CHICAGO – Cook County, Illinois board President Toni Preckwinkle defended its newly approved $4.5 billion 2016 budget, which relies on several tax hikes, as a "responsible" plan to meet county's pension and budget needs without harming services.
"This is not an easy budget," Preckwinkle said after the board of commissioners approved the budget in an 11-5 vote late Wednesday. "But it is a responsible budget that tackles our needs head-on, without dodging tough decisions or kicking the can down the road."
The county's finance team trimmed a nearly $200 million preliminary gap through efficiencies and cuts, bringing it down to $20 million. The nation's second most-populous county, which includes Chicago and its neighboring suburbs, will save on its tax allocation to the health system and employee healthcare.
To fully erase the red ink, Preckwinkle initially proposed broadening an amusement tax hike but dropped it in favor of a 1% tax on hotels and motels to generate $15.4 million in annual revenue for the next budget. The tax doesn't take effect until May. When collected for a full year it's expected to generate $31 million.
The county made further cuts of $4.1 million and will raise $750,000 tax from a tax on ticket resellers. The county also will tax e-cigarettes and e-vapor products to generate $1.5 million for the budget.
Its workforce will be cut by 1.2% through the elimination of vacant positions and some layoffs. The budget also relies on $44 million from higher tax collections through enforcement, natural tax growth, state funds, and the county's piece of a surplus in tax-increment financing districts freed to go to local governments.
The tax and fee hikes come on top of a 1 cent increase in the sales tax approved over the summer. Most of the $308 million expected from the tax increase in fiscal 2016 will cover a supplemental $270 million contribution to pensions over and above the county's statutory payment. The remainder will fund transportation infrastructure needs and pay debt service. Collections will rise to total $474 million in 2017. The county is carrying a $6.5 billion unfunded pension tab.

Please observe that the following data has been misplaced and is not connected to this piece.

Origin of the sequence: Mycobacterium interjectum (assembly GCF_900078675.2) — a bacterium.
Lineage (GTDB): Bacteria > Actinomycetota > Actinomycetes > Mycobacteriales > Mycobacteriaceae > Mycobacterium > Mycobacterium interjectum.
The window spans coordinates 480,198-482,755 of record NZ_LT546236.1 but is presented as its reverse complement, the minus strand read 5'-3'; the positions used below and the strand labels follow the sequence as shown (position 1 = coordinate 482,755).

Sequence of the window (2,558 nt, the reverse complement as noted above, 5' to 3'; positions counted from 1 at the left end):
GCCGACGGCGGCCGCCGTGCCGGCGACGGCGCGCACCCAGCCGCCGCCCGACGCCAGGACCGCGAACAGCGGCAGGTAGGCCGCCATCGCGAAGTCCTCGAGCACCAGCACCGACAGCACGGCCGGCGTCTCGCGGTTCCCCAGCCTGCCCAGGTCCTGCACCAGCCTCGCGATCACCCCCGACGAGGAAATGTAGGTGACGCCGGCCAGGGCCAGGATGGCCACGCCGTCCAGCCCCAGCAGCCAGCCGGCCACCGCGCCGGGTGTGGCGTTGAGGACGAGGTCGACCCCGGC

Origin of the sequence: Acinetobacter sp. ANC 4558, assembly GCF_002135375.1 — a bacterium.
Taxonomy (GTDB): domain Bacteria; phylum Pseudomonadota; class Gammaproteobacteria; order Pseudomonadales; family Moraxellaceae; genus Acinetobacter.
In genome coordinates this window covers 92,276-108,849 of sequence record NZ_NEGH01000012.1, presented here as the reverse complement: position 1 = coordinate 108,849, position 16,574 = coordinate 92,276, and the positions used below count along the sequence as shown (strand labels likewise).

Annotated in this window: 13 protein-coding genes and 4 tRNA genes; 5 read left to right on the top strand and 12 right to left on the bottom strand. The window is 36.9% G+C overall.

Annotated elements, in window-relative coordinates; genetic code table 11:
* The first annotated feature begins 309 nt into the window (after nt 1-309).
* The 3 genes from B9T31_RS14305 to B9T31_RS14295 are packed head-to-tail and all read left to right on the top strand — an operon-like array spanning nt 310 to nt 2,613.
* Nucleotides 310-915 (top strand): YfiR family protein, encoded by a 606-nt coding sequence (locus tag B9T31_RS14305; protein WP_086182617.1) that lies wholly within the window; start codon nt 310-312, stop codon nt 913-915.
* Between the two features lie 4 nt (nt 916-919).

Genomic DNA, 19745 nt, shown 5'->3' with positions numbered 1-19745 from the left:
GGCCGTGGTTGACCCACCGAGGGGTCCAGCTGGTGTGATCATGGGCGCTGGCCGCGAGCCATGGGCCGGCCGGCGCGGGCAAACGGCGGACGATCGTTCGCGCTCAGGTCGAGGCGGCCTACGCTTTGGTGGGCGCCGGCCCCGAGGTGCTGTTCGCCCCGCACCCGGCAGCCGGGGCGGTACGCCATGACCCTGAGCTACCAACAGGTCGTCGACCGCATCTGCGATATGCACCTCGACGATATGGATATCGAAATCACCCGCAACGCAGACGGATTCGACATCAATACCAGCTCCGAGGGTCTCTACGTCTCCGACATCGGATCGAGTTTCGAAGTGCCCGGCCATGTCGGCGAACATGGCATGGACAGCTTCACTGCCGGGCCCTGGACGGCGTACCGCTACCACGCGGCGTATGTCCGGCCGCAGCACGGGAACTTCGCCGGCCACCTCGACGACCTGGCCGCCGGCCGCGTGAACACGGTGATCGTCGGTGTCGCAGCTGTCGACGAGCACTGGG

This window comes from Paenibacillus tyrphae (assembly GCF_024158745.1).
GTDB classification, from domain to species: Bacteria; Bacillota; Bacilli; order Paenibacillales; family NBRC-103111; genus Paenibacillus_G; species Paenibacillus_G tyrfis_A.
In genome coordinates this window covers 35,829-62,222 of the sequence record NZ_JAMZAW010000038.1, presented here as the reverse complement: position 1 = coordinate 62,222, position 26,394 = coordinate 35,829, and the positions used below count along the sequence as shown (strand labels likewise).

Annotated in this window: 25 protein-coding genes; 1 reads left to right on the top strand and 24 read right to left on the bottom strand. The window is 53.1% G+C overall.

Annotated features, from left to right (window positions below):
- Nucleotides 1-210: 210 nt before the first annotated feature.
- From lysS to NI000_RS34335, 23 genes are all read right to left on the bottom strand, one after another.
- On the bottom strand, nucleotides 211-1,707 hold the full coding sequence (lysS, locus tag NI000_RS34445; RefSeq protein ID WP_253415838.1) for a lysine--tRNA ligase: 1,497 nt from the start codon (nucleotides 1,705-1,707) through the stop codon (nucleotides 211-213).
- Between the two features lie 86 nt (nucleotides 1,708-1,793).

Preckwinkle warned that, despite the new revenue, challenges lie ahead in balancing future budgets.
Concerns over the size of sales tax hike prompted Civic Federation of Chicago to oppose the budget.
"The Civic Federation is disappointed not to be able to support this budget, which includes many praiseworthy initiatives and is not balanced through gimmicks," federation president Laurence Msall said in the group's report. The report did praise Preckwinkle for moving to tackle the county's pension mess in the absence of state action.
"Where the federation takes issue with President Preckwinkle's plan is with the revenue source and the process the county chose to implement the plan," Msall said. "The Civic Federation calls on the county to roll back the proposed sales tax rate and instead implement a mix of additional cuts and increased revenues to fund its proposed pension payment."
The sales tax increase will boost the rate imposed within Cook to 10.25%.
Other concerns raised by the federation in its analysis include projected gaps in the future. The report also notes the potential for a legal challenge against the increased pension contributions absent a change in state statutes which currently specify that contributions must come from property tax revenues with the amount tied to a percentage of employee contributions.
Standard & Poor's recently revised its outlook on Cook County's AA rating to negative from stable amid the county's many financial headaches.
Moody's Investors Service, which called the sales tax hike a credit positive, dropped Cook one notch to A2 from A1 in June, largely due to its pension liabilities. Fitch Ratings rates the county A-plus after downgrading it in July 2014, also due to the pension burdens. It assigns a negative outlook. Cook has $3.6 billion of bond debt.